• WSDA’s Yakima facility was also able to detect heavy metals as well as handle concentrates and edibles. However, the Yakima lab did not test for molds. McMillan explained that the agency had used an “independent lab” as “we really didn’t understand how to really do that.” He was now working on another contract for mold testing through WSDA’s Olympia lab. “So, hopefully within the next 60 days,” McMillan added, “we’ll be able to start doing mold testing again.”
      • When cannabis samples tested clean, WSDA kept any unused material to create “cannabis blanks for test matrixes so they have a base knowledge of what it is.”
      • One of McMillan’s responsibilities was transportation of testing samples, though “if I’m unavailable we’ll have an officer do it.” Dzubay said WSDA wasn’t permitted to transit cannabis “at this time.” McMillan elaborated that the Enforcement office in eastern Washington had an on-site freezer to hold samples “and then within a couple days one of them will actually transport it to the lab.” McMillan drove to the Spokane area to destroy contaminated samples or seized products, and on those trips he coordinated to deliver new samples from eastern Washington to the Yakima lab when possible. Though the process could be time consuming, Hauge noted it was “establishing a chain of custody” that was accountable from collection to lab delivery.
      • WSLCB initially paid approximately $755,000 for lab equipment for WSDA. McMillan relayed that the agency was also paying “an annual maintenance fee for the upgraded equipment” which ran “up to $70,000.” The two FTEs under the contract had to “focus” on cannabis testing when samples were delivered to the lab, but were otherwise WSDA staff.
      • In discussing sampling protocols, McMillan said officers conducting random field tests were “looking at about 25% of what a facility’s growing area is. So if they’ve got four rooms in there we’ll just test one of the rooms.” In contrast, during investigations officers sampled “everything possible in that facility at the time.” Dzubay said WSDA had trained WSLCB staff on sampling procedures for over a year early on, progressing from sample collection in “paper bags” to “sterilized jars from Fisher Scientific.”
    • When Board Chair Jane Rushford inquired about the MOU, McMillan responded that WSLCB had “moved” from the interagency agreement to the MOU in 2019 “because in 2017 the Department of Agriculture actually obtained funding from the legislature for a lot of this pesticide testing.”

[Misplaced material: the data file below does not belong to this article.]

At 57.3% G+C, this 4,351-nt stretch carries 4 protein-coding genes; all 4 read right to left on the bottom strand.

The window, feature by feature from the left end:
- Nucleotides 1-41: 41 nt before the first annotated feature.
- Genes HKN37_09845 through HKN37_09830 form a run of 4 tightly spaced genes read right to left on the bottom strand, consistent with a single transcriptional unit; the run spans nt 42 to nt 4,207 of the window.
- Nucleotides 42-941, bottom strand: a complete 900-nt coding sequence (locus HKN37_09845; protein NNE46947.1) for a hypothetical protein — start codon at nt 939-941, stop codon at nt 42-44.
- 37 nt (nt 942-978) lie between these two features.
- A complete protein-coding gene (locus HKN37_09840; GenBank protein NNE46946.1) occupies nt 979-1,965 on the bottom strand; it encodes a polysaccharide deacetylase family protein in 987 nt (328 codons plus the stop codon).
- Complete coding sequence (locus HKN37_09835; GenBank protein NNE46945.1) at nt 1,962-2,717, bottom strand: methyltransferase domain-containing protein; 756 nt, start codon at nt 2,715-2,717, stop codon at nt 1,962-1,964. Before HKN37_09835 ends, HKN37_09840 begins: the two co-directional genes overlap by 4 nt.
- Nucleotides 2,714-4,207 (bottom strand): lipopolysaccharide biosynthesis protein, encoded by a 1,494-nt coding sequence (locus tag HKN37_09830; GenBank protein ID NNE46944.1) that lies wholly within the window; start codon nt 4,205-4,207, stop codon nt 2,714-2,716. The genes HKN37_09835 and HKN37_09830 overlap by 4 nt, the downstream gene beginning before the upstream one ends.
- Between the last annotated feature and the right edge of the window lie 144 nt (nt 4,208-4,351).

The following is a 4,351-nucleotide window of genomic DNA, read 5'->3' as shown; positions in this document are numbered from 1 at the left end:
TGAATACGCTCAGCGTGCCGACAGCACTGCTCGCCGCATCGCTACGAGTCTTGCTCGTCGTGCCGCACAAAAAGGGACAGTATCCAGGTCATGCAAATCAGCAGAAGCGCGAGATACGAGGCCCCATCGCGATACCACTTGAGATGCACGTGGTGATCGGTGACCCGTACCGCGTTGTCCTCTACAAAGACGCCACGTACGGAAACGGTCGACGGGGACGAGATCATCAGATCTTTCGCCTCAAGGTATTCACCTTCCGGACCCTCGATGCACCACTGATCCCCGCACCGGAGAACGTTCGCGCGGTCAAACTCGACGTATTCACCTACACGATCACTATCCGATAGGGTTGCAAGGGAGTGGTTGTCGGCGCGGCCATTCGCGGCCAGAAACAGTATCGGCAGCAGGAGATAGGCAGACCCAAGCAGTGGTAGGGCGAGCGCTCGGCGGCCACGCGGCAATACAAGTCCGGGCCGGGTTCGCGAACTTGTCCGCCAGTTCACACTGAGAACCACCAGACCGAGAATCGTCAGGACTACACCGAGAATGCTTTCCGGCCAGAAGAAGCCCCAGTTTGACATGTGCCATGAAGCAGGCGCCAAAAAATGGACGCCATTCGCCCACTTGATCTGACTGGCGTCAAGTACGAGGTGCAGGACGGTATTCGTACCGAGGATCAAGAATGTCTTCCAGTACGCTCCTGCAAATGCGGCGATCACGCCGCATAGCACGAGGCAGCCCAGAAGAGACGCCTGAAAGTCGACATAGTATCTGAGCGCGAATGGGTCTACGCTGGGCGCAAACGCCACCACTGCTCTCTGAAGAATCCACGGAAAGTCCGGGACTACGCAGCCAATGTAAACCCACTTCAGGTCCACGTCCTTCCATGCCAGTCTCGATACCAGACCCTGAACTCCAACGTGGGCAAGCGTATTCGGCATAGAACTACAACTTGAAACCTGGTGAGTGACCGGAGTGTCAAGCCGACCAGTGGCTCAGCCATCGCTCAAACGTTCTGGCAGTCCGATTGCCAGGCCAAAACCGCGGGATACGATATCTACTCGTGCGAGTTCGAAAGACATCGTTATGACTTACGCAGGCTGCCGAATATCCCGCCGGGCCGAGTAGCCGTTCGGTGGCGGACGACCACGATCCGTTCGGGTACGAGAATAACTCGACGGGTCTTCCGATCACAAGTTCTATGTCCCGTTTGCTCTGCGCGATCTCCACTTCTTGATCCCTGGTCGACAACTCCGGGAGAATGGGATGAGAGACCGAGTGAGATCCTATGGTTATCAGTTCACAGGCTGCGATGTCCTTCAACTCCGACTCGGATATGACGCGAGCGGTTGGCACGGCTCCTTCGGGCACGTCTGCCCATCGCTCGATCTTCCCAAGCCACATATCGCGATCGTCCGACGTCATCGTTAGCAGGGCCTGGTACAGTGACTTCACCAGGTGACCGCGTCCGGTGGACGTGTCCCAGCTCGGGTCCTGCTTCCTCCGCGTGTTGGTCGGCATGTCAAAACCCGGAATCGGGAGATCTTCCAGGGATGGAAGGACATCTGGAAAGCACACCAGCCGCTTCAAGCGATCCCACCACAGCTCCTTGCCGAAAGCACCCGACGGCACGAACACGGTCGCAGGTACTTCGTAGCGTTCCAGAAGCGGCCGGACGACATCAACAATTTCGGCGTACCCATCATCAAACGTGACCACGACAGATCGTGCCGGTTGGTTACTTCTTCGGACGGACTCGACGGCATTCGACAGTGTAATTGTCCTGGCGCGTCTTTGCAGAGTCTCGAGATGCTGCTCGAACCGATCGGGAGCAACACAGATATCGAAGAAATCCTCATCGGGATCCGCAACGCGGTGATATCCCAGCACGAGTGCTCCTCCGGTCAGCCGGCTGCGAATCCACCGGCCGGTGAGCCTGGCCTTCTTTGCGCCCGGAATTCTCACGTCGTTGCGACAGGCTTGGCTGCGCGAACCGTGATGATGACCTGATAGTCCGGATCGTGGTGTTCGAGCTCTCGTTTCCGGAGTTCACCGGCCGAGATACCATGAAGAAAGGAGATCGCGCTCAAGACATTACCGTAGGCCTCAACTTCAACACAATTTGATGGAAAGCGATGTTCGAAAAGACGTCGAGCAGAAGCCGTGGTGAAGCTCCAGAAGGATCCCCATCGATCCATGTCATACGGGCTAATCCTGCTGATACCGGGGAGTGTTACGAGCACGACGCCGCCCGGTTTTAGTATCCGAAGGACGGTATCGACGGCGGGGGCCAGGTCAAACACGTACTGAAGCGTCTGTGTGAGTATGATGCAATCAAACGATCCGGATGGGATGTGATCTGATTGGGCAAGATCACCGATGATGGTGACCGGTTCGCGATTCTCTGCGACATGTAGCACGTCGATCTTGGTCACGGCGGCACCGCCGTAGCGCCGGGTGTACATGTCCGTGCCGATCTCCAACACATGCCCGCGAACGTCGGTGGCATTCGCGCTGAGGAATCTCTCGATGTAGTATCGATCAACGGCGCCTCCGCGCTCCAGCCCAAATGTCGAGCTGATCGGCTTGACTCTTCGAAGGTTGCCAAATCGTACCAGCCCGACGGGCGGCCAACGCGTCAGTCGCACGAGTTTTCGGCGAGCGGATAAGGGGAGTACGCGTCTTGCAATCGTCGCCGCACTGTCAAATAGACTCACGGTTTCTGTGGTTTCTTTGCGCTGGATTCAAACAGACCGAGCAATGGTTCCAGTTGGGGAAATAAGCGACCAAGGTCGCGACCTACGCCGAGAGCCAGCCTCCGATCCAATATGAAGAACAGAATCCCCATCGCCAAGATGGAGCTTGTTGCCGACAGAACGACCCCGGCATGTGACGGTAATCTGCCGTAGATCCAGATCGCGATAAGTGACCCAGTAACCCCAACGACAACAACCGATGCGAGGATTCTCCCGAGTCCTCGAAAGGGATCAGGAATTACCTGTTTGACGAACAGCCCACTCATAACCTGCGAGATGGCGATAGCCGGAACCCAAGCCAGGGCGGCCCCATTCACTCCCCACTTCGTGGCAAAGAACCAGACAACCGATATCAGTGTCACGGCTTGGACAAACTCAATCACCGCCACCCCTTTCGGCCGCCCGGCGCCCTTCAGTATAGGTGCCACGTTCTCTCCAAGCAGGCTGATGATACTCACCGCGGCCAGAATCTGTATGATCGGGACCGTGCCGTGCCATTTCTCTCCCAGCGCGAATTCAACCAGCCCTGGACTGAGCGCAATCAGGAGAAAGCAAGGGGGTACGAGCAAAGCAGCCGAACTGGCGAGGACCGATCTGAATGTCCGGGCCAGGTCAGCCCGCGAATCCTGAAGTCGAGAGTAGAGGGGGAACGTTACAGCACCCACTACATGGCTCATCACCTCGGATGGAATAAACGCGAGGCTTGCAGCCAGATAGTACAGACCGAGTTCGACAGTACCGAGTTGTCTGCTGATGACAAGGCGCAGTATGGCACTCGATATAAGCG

• Hauge and Rushford told McMillan and Dzubay that the relationship between the agencies appeared to be one of the better partnerships between state institutions that they’d seen. “We’re always communicating with them,” McMillan agreed before touching on a few of the learnings that had emerged from the alliance.
      • On sample sizes, WSDA initially asked for 100 grams of “dried product” and oil for testing. However, because "that's where the money is," McMillan said WSDA had been convinced to accept 10-20 gram samples for dried flowers and “three to five grams” for oils/rosins.
      • WSLCB collected “amalgamated” samples covering an entire facility, a substantially different procedure from the cultivar- and lot-specific samples licensees are required to have tested.
      • Dzubay told the board they’d scheduled a training for the agency’s new officers and added it to the "LMS System, so any time we have new hires they will be watching our training programs. Pesticide collection and the steps afterwards will be included in this training."
      • Other aspects of the partnership between the agency and WSDA included the addition of cannabis to the Pesticide Information Center Online (PICOL) and the Department’s on-site collection of “chemicals that are used” by licensees.
    • Board Member Ollie Garrett pointed to an increase in “pesticide cases” in 2019 and asked if there was more random sampling. McMillan indicated that a single investigation could involve “anywhere from four and 40 samples in that case.” Dzubay added that the number of random tests “has jumped up quite a bit” in part at the urging of the industry. Their efforts showed that WSLCB “can't be everywhere at one time but we are trying to get out there.”